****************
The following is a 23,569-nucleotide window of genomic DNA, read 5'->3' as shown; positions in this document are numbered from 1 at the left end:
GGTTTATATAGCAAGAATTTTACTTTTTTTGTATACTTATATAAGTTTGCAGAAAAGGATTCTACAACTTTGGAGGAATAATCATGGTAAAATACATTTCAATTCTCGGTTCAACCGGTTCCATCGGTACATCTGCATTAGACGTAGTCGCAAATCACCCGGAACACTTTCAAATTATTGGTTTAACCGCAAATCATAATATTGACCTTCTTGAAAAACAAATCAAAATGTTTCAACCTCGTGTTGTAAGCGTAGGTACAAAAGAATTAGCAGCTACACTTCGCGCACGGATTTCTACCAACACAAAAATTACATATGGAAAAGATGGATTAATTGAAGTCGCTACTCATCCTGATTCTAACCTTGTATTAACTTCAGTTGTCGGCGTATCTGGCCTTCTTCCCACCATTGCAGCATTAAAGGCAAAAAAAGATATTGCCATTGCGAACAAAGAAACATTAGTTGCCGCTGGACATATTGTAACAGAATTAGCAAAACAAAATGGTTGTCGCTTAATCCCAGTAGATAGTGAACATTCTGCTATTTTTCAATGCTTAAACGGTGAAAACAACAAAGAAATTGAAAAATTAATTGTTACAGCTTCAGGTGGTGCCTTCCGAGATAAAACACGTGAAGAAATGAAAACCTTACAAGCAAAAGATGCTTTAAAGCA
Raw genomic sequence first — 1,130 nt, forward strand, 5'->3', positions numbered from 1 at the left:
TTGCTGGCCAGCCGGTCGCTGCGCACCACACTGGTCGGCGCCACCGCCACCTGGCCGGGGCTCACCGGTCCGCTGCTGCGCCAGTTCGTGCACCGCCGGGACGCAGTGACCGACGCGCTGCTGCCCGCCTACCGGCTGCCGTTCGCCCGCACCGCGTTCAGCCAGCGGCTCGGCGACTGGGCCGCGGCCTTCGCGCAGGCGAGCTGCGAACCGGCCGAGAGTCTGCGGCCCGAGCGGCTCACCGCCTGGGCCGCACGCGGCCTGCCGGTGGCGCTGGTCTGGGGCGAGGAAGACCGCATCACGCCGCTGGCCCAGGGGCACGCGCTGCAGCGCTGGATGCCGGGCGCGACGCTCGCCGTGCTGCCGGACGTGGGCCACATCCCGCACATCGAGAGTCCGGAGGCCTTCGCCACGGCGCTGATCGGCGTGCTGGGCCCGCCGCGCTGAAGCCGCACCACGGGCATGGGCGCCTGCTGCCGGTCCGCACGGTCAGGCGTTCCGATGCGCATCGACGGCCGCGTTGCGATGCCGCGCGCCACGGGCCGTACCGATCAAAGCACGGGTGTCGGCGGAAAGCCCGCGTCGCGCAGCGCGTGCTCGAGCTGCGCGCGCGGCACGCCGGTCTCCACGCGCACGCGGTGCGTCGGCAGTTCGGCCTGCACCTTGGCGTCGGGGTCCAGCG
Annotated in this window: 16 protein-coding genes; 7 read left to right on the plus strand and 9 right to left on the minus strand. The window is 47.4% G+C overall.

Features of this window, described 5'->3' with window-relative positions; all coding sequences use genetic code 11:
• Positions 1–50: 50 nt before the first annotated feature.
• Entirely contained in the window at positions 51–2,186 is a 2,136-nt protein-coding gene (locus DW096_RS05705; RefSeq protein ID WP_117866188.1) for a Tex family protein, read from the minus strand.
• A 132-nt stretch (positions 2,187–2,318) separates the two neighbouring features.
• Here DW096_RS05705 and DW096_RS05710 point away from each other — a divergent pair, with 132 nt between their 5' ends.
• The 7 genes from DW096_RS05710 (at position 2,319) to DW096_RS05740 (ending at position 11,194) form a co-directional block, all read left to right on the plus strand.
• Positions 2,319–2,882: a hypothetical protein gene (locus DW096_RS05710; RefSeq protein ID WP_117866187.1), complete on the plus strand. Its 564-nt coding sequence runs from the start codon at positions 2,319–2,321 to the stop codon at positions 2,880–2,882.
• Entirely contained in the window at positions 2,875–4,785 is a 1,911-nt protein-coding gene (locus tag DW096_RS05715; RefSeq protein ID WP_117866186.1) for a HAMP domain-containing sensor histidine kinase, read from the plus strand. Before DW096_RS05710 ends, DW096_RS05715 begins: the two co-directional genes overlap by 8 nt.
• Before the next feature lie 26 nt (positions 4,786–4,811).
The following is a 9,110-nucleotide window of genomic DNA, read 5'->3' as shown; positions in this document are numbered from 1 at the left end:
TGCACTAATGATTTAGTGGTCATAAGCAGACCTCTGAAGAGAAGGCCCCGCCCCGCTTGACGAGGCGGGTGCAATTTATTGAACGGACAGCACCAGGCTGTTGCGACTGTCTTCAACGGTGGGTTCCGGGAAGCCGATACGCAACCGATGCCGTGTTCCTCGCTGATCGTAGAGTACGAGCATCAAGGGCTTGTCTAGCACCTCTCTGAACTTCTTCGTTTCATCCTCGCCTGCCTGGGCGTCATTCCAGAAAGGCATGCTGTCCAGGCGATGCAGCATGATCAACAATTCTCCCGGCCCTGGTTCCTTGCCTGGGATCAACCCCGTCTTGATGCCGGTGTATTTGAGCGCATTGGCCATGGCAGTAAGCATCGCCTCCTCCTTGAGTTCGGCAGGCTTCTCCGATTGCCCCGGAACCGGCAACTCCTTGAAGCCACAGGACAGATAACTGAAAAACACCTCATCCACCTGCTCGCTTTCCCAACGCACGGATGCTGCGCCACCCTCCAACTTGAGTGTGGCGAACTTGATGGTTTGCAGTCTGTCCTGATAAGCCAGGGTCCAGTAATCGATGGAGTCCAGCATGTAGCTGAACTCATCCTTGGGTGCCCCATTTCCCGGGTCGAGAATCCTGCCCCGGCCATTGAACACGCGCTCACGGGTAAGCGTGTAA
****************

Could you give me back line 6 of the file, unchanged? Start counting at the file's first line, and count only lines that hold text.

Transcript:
Features of this window, described 5'->3' with window-relative positions; all coding sequences use genetic code 11: